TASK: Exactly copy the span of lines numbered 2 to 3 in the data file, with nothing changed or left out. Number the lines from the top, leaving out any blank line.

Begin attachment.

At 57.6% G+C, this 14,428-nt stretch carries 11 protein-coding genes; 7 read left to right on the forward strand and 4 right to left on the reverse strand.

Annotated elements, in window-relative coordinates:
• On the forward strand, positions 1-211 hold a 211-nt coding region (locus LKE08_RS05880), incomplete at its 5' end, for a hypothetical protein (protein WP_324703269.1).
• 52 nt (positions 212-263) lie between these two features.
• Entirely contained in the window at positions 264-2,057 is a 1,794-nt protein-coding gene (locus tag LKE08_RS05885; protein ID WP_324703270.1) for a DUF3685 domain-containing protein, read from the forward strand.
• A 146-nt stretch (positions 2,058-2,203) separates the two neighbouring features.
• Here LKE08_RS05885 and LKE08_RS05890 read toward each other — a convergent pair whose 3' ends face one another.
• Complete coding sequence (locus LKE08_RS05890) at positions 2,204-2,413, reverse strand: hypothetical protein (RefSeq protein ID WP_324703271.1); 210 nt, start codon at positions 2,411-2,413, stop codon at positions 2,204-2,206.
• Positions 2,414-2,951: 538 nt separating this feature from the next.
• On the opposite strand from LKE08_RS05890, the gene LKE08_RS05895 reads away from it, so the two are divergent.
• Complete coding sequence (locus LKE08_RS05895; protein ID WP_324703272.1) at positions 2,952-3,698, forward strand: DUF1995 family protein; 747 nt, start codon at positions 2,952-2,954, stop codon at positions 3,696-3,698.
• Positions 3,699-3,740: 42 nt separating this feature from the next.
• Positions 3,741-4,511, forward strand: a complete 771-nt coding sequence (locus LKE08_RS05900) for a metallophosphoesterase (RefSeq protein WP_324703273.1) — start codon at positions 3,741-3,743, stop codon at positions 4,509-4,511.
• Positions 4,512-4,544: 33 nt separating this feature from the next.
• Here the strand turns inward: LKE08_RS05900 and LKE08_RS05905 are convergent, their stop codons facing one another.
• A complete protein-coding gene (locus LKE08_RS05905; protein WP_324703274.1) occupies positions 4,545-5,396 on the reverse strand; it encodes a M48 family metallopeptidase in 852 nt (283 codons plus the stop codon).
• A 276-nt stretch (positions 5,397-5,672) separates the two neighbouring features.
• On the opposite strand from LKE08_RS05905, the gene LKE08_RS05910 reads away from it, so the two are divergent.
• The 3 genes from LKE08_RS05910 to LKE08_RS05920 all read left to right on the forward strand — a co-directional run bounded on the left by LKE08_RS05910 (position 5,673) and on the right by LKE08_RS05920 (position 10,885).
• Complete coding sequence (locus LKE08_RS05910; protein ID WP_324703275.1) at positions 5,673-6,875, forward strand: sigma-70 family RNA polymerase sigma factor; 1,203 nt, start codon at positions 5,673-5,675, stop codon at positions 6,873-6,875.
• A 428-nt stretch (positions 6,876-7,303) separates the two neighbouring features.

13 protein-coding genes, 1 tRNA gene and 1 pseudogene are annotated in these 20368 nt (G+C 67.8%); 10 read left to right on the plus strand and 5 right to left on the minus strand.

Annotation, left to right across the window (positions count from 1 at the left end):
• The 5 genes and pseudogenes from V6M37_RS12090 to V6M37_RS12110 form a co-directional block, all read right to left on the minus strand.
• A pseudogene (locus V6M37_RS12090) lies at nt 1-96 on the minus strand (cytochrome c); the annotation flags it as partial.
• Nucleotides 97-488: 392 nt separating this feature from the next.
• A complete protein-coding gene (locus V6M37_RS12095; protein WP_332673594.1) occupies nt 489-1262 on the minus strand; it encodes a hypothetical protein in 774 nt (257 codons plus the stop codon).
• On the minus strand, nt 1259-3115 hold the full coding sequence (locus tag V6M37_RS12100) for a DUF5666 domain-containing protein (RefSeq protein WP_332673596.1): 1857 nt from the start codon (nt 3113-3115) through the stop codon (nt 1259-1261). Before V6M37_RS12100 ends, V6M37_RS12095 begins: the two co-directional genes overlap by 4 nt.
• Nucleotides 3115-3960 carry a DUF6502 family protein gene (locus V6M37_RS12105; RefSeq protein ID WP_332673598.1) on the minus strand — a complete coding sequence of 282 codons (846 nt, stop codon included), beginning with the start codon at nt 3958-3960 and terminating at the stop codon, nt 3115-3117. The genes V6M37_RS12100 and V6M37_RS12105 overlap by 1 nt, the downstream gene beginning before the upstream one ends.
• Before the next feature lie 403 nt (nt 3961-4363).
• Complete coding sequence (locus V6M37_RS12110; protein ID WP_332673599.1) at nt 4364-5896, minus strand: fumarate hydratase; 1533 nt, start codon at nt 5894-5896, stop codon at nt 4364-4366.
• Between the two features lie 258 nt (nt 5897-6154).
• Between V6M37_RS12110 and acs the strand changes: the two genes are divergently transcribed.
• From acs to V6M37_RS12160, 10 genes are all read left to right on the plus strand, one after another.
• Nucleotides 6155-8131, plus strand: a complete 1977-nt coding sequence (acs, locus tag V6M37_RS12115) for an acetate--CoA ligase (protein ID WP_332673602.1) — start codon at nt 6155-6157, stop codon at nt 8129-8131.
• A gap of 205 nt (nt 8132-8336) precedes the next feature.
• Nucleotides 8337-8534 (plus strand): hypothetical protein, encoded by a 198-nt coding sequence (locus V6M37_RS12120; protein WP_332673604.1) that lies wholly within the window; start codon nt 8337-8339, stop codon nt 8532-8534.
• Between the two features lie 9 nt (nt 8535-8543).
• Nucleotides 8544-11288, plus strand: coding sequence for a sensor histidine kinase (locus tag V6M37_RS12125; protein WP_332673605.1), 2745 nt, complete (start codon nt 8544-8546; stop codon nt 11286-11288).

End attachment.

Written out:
Annotated elements, in window-relative coordinates:
• On the forward strand, positions 1-211 hold a 211-nt coding region (locus LKE08_RS05880), incomplete at its 5' end, for a hypothetical protein (protein WP_324703269.1).